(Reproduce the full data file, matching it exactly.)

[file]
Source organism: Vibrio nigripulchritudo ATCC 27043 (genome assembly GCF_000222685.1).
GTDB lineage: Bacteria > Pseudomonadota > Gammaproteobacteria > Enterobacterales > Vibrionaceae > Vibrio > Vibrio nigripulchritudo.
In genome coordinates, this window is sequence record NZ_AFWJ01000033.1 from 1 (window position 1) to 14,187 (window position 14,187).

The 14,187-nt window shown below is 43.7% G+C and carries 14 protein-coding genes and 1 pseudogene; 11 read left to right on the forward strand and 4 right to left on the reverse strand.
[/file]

Source organism: Vibrio nigripulchritudo ATCC 27043 (genome assembly GCF_000222685.1).
GTDB lineage: Bacteria > Pseudomonadota > Gammaproteobacteria > Enterobacterales > Vibrionaceae > Vibrio > Vibrio nigripulchritudo.
In genome coordinates, this window is sequence record NZ_AFWJ01000033.1 from 1 (window position 1) to 14,187 (window position 14,187).

The 14,187-nt window shown below is 43.7% G+C and carries 14 protein-coding genes and 1 pseudogene; 11 read left to right on the forward strand and 4 right to left on the reverse strand.